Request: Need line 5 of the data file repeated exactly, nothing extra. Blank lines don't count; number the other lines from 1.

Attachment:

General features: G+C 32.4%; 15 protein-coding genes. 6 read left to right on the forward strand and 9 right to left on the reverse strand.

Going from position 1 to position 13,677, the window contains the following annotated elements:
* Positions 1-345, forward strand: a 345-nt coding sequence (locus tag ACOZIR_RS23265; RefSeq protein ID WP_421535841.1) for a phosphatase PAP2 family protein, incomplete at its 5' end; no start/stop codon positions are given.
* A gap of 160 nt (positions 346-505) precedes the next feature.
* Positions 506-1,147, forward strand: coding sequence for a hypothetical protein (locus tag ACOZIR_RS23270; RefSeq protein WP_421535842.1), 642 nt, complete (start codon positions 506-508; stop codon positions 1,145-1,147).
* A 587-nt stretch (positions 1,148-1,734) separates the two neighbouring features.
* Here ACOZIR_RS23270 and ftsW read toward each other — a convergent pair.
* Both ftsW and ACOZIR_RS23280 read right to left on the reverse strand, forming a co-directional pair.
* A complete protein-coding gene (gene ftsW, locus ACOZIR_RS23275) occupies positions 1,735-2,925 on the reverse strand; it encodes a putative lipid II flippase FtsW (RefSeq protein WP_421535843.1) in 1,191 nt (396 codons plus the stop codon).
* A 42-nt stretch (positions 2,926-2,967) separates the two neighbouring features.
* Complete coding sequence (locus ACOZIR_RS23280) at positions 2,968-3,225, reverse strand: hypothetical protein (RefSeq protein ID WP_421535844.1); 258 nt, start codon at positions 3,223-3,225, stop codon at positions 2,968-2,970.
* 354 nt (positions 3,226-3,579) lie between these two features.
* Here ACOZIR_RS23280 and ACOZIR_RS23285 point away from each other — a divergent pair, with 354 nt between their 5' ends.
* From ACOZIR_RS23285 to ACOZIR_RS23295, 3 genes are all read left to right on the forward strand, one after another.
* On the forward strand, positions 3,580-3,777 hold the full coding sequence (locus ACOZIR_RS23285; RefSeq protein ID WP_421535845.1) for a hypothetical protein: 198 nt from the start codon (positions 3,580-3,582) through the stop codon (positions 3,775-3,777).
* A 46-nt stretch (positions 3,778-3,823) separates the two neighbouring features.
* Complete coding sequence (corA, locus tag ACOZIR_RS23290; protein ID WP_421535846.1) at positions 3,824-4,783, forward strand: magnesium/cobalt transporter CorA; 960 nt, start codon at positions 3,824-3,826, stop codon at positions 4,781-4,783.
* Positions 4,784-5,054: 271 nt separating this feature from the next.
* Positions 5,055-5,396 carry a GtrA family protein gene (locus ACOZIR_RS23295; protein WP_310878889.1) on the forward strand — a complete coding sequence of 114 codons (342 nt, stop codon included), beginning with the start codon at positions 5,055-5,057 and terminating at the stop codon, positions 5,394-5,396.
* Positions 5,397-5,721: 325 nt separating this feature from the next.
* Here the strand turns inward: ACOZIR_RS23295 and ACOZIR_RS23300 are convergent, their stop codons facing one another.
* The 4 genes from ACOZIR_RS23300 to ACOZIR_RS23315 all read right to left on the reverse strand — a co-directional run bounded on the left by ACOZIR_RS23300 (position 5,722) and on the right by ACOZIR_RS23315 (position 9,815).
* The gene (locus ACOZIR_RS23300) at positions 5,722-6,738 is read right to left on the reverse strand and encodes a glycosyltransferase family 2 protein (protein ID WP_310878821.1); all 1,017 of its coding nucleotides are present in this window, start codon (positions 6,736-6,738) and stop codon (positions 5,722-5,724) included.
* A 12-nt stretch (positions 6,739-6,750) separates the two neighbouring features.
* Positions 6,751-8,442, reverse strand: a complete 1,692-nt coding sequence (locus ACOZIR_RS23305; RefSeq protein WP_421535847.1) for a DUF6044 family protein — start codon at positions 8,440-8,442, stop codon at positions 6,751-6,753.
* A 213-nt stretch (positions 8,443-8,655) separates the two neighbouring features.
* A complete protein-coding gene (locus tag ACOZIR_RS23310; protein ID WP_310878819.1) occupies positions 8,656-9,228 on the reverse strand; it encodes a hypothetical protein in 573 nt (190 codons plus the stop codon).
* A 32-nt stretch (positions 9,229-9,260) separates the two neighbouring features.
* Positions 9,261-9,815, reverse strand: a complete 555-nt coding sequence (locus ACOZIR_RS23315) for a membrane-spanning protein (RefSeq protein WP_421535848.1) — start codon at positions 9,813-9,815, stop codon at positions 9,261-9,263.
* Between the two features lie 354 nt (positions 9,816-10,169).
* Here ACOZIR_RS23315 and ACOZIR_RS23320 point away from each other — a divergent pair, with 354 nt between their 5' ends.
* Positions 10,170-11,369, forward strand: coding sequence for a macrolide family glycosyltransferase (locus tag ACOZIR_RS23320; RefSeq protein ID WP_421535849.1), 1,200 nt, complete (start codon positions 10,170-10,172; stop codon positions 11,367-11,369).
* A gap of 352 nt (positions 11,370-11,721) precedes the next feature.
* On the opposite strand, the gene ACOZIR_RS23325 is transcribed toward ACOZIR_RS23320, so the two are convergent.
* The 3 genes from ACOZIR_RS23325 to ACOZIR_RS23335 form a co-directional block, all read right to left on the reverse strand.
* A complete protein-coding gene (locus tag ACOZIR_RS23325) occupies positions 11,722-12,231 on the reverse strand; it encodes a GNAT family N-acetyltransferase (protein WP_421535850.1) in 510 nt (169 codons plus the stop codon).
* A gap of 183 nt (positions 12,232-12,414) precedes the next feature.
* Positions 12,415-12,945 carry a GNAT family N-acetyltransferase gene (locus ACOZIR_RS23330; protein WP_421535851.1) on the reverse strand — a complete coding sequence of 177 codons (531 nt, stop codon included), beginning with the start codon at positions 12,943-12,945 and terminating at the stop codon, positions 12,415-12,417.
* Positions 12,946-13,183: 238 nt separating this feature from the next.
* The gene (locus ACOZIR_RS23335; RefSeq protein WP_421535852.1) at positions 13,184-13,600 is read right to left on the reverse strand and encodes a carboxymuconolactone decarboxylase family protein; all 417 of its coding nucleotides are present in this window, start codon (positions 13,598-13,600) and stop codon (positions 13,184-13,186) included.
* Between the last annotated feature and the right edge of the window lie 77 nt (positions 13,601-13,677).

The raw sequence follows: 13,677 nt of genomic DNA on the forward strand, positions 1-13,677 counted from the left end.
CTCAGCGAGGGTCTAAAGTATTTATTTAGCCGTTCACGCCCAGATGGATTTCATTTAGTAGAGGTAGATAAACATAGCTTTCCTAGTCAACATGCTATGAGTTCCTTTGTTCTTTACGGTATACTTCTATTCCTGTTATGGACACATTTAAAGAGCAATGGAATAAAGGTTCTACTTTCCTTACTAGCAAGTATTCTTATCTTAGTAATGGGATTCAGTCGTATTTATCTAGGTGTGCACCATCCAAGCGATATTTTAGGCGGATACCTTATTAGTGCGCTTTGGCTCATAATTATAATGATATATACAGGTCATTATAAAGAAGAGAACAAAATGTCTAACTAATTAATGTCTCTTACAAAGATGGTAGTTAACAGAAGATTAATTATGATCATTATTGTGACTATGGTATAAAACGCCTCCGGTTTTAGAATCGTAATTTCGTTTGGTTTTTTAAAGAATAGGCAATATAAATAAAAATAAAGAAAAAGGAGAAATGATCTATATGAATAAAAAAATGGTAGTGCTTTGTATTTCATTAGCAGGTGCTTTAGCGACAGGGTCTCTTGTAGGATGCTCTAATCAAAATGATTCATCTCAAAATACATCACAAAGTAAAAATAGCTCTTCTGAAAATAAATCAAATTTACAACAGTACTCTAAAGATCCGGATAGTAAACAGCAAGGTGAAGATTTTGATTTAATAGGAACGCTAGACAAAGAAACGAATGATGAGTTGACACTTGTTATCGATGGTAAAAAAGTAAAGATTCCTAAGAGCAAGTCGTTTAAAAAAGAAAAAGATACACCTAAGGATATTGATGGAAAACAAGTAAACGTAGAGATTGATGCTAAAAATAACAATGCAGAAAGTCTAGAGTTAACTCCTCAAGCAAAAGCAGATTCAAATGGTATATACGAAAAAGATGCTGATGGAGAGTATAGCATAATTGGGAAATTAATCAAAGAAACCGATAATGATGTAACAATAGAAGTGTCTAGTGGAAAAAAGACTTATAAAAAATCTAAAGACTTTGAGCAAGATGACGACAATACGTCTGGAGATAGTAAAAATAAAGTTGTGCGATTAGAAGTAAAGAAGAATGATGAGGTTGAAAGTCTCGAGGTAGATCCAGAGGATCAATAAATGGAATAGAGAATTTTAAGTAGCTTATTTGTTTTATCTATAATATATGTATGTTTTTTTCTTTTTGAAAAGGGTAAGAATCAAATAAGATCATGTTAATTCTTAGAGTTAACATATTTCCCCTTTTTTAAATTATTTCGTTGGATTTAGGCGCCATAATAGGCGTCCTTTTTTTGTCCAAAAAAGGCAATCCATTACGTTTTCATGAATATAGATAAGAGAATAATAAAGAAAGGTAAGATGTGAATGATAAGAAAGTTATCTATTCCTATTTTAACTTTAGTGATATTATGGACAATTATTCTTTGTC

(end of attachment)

* Positions 506-1,147, forward strand: coding sequence for a hypothetical protein (locus tag ACOZIR_RS23270; RefSeq protein WP_421535842.1), 642 nt, complete (start codon positions 506-508; stop codon positions 1,145-1,147).